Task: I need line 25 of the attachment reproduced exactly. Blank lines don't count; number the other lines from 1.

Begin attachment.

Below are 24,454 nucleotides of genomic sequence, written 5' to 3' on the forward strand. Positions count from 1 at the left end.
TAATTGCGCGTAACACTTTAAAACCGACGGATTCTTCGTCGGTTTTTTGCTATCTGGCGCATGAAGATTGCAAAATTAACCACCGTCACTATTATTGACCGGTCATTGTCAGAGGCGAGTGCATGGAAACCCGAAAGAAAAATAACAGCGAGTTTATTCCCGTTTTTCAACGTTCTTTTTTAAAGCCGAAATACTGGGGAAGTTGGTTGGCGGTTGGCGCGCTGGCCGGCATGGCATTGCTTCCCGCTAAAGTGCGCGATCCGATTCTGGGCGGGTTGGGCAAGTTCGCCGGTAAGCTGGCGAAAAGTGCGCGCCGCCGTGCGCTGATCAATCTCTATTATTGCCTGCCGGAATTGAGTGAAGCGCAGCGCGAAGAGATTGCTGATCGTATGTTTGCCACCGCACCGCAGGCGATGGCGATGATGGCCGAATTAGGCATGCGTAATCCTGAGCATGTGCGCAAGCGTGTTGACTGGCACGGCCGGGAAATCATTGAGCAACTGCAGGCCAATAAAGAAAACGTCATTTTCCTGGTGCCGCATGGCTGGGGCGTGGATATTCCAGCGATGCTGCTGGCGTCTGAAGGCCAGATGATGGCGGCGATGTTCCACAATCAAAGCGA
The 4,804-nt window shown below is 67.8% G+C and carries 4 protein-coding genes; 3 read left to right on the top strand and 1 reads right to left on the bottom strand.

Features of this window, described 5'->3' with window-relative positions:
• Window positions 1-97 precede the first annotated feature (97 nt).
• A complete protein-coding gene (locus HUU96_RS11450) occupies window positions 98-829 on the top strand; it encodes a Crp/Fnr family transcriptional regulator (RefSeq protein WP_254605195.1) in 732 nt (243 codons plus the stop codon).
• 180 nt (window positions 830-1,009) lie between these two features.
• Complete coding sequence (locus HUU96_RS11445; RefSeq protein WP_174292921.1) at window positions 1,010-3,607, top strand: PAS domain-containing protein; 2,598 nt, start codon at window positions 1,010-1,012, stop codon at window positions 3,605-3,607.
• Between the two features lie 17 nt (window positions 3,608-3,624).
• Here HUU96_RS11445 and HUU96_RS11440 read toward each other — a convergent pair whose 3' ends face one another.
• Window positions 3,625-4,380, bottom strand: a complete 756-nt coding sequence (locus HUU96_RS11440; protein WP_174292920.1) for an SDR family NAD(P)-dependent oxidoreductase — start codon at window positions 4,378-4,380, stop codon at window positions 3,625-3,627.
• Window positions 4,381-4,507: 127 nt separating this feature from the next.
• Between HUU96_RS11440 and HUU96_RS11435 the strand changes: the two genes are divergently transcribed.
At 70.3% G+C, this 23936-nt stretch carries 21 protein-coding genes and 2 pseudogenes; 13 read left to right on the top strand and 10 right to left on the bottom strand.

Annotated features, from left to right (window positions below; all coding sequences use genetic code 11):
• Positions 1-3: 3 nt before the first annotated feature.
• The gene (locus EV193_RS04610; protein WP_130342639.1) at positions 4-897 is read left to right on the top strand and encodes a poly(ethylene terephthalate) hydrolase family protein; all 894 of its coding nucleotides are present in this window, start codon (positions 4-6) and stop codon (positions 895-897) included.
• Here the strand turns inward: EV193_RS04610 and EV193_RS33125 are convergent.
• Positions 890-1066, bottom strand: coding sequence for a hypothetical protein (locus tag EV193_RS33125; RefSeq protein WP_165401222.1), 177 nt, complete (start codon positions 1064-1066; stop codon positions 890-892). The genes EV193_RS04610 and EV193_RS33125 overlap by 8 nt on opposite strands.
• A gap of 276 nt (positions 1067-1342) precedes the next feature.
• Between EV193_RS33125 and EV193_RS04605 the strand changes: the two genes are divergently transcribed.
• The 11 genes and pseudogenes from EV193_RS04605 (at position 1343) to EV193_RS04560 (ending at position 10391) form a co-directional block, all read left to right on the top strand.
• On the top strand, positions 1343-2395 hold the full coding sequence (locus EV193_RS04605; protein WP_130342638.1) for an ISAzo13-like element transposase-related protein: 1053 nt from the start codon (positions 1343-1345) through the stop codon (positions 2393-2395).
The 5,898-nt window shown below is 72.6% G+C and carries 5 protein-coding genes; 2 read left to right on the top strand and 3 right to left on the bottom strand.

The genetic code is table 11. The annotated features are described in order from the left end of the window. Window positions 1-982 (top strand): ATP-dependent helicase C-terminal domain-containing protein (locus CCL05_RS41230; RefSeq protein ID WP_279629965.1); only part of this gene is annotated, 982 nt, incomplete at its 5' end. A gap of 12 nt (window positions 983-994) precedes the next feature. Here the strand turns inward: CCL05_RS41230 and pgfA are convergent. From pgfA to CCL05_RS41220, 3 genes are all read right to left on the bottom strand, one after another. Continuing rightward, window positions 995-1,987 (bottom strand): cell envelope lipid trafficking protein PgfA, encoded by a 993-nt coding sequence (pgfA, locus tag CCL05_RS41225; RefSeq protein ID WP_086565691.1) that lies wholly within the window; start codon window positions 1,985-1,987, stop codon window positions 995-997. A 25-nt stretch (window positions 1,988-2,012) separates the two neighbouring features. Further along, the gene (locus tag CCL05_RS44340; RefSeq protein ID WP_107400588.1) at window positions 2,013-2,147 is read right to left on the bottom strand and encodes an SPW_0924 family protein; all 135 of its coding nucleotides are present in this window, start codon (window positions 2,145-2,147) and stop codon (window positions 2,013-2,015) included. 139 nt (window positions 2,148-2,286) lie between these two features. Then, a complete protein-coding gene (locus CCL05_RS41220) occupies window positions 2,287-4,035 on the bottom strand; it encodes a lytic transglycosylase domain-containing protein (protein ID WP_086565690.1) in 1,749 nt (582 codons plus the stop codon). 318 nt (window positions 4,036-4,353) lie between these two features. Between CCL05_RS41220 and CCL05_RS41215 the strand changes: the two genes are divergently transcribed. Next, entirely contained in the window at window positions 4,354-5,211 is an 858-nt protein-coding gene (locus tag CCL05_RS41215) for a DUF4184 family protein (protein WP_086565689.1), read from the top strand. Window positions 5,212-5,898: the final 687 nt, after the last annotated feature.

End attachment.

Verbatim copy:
The genetic code is table 11. The annotated features are described in order from the left end of the window. Window positions 1-982 (top strand): ATP-dependent helicase C-terminal domain-containing protein (locus CCL05_RS41230; RefSeq protein ID WP_279629965.1); only part of this gene is annotated, 982 nt, incomplete at its 5' end. A gap of 12 nt (window positions 983-994) precedes the next feature. Here the strand turns inward: CCL05_RS41230 and pgfA are convergent. From pgfA to CCL05_RS41220, 3 genes are all read right to left on the bottom strand, one after another. Continuing rightward, window positions 995-1,987 (bottom strand): cell envelope lipid trafficking protein PgfA, encoded by a 993-nt coding sequence (pgfA, locus tag CCL05_RS41225; RefSeq protein ID WP_086565691.1) that lies wholly within the window; start codon window positions 1,985-1,987, stop codon window positions 995-997. A 25-nt stretch (window positions 1,988-2,012) separates the two neighbouring features. Further along, the gene (locus tag CCL05_RS44340; RefSeq protein ID WP_107400588.1) at window positions 2,013-2,147 is read right to left on the bottom strand and encodes an SPW_0924 family protein; all 135 of its coding nucleotides are present in this window, start codon (window positions 2,145-2,147) and stop codon (window positions 2,013-2,015) included. 139 nt (window positions 2,148-2,286) lie between these two features. Then, a complete protein-coding gene (locus CCL05_RS41220) occupies window positions 2,287-4,035 on the bottom strand; it encodes a lytic transglycosylase domain-containing protein (protein ID WP_086565690.1) in 1,749 nt (582 codons plus the stop codon). 318 nt (window positions 4,036-4,353) lie between these two features. Between CCL05_RS41220 and CCL05_RS41215 the strand changes: the two genes are divergently transcribed. Next, entirely contained in the window at window positions 4,354-5,211 is an 858-nt protein-coding gene (locus tag CCL05_RS41215) for a DUF4184 family protein (protein WP_086565689.1), read from the top strand. Window positions 5,212-5,898: the final 687 nt, after the last annotated feature.